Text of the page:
Nazi Germany (1933–1945)Edit

The flag with the Hakenkreuz and white disc centered was used throughout (1920–45) as the NSDAP party flag (Parteiflagge).[2] Between 1933 and 1935, it was used as the national flag (Nationalflagge) and merchant flag (Handelsflagge) - interchangeably with the black-white-red horizontal tricolour last used (up to 1918) by the German Empire. In 1935, the black-white-red horizontal tricolour was scrapped again, and the flag with the off-center Hakenkreuz and disc was instituted as the only national flag (and was to remain as such until 1945). The flag with the centered disc only continued to be used as the Parteiflagge after 1935.

Flag Date Use Description
Flags used 1933–1935
  • 1933–1935
  • 1933–1935
  • 1920–1945
  • National flag (Nationalflagge)
  • Merchant flag (Handelsflagge)
  • Nazi Party flag (Parteiflagge)[2]
A red field, with a white disc with a black swastika, or hakenkreuz, at a 45 degree angle. Disc and swastika are exactly in the centre.
1933–1935
  • National flag (Nationalflagge)
  • Merchant flag (Handelsflagge)
Black, white, and red horizontal tricolour. Used in conjunction with the Parteiflagge.
1933–1935 Merchant flag variant with the Iron Cross (Eisernes Kreuz)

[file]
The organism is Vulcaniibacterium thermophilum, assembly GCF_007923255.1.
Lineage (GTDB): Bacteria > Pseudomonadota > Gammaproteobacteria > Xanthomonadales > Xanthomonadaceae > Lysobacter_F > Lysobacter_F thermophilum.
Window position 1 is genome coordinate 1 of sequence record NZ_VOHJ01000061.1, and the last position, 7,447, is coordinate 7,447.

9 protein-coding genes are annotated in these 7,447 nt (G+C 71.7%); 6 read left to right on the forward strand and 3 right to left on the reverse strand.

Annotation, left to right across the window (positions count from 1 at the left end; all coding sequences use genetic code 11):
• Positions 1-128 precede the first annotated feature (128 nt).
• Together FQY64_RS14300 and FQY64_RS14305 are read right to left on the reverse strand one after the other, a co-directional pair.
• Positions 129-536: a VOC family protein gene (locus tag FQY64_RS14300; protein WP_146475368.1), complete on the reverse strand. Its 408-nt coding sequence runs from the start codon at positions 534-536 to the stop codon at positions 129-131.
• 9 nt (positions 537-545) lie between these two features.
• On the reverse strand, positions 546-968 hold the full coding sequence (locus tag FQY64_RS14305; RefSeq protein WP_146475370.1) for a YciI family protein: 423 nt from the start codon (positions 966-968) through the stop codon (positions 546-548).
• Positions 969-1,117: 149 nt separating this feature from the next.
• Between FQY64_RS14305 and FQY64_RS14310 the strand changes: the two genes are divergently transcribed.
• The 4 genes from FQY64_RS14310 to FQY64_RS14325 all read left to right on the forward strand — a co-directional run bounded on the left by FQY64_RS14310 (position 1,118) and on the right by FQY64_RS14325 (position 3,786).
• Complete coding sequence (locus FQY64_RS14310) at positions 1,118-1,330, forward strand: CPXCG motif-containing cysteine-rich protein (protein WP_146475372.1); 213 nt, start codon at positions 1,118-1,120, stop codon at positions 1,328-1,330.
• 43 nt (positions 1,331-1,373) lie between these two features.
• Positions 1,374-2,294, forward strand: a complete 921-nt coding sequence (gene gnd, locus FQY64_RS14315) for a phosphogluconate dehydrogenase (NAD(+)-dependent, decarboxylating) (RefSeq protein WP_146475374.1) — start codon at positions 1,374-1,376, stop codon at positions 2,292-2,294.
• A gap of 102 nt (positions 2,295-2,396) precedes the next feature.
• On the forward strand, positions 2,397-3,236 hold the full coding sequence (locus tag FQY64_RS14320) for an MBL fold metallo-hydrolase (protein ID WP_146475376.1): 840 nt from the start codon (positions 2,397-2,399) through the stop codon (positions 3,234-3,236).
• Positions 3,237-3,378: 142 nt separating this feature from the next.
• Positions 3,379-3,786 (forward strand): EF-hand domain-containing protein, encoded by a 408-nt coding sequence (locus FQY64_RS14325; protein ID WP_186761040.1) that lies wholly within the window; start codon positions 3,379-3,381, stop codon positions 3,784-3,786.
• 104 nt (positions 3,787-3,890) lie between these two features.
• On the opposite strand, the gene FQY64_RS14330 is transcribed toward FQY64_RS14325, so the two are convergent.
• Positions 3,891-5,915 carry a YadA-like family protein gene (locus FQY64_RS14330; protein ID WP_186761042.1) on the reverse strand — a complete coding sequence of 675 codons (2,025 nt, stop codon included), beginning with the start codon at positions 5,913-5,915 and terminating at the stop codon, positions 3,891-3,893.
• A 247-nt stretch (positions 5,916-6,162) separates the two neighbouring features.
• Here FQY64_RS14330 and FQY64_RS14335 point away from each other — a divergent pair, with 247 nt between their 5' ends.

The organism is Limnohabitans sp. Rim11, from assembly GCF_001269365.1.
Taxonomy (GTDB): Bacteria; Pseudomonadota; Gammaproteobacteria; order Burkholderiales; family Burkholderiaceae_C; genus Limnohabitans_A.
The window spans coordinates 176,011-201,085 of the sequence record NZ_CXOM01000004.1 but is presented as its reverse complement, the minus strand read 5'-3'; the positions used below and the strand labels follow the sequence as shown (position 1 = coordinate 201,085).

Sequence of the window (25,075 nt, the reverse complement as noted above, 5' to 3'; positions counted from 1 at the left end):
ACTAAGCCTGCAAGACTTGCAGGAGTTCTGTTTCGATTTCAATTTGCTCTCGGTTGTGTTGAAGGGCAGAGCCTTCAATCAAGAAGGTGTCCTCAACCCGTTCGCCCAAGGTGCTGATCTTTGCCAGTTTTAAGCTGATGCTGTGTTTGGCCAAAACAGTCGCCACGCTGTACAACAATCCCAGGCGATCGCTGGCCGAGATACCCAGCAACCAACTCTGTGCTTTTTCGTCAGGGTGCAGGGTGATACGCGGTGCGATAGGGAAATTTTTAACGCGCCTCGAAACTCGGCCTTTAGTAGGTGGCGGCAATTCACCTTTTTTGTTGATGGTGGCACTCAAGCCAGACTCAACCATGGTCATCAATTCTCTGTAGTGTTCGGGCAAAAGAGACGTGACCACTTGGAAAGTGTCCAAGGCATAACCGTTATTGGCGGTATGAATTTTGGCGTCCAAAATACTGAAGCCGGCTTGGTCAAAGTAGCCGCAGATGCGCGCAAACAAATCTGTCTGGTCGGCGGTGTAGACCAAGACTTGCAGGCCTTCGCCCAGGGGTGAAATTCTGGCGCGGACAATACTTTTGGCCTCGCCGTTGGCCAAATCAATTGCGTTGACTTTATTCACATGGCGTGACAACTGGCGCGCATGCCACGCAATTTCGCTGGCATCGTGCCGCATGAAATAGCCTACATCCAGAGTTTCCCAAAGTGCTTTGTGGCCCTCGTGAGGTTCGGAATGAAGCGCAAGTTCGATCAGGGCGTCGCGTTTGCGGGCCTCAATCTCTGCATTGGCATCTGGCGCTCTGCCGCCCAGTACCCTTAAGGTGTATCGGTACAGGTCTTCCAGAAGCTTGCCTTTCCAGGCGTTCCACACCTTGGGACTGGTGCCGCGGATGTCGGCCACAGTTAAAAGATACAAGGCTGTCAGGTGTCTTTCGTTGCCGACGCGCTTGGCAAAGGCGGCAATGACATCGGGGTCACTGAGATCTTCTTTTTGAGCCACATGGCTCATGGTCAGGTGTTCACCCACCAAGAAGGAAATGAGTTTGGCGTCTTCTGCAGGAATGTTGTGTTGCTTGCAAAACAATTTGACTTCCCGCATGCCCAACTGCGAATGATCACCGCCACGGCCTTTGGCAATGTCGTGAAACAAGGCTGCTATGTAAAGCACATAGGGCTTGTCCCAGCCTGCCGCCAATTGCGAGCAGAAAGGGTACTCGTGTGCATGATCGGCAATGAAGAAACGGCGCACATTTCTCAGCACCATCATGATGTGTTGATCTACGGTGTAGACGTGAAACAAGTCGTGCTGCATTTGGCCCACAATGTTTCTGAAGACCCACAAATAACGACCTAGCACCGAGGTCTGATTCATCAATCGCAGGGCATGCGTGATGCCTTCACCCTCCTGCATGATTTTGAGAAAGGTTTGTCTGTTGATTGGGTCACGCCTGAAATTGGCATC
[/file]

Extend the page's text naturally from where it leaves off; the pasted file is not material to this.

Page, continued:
1933–1935 Reich war flag (Reichskriegsflagge) and marine jack
1933 Reich service flag (Reichsdienstflagge) of the Wehrmacht
1933–1935 Reich service flag
1933–1935 (de facto up to 1934) Standard of the President
1933–1935 Flag of the Minister of Defence
Flags used 1935–1945
  • 1935–1945
  • 1935–1945
  • National flag[2]
  • Marine jack (Gösch)
A red field, with a white disc with a black swastika, or hakenkreuz, at a 45 degree angle. Disk and swastika are slightly off-centre.
1920–1945 Nazi Party flag (Parteiflagge)[2] A red field, with a white disc with a black swastika, or hakenkreuz, at a 45 degree angle. Disk and swastika are exactly in the centre.
  1933–1945 Banner (Bannerflagge) of Germany Banners were of various lengths, which were hung vertically on public buildings.
1935–1945 Merchant flag variant with the Iron Cross
1935–1938 Kriegsmarine, Heer, Luftwaffe
1938–1945 Kriegsmarine, Heer, Luftwaffe
1935–1945 Reich service flag
1935–1945 Standard of Adolf Hitler
1935–1938 Flag of the Wehrmacht Commander in Chief (replaced the Minister of Defence)
1935–1945 Flag of the Schutzstaffel (SS)
1936–1945 Flag of the Ordnungspolizei (OrPo) ("Order Police", the national regular police organization of Nazi Germany)
1933–1945 Flag of the Hitler Youth, a youth organization in the Nazi Party

World War II aftermath in GermanyEdit

Allied Control Council (1945–1949) and Saar Protectorate

Flag Date Use Description
1946–1950 "C-Pennant" (C-Doppelstander) (provisional civil ensign) Used during the Occupation Period to identify German ships according to international law.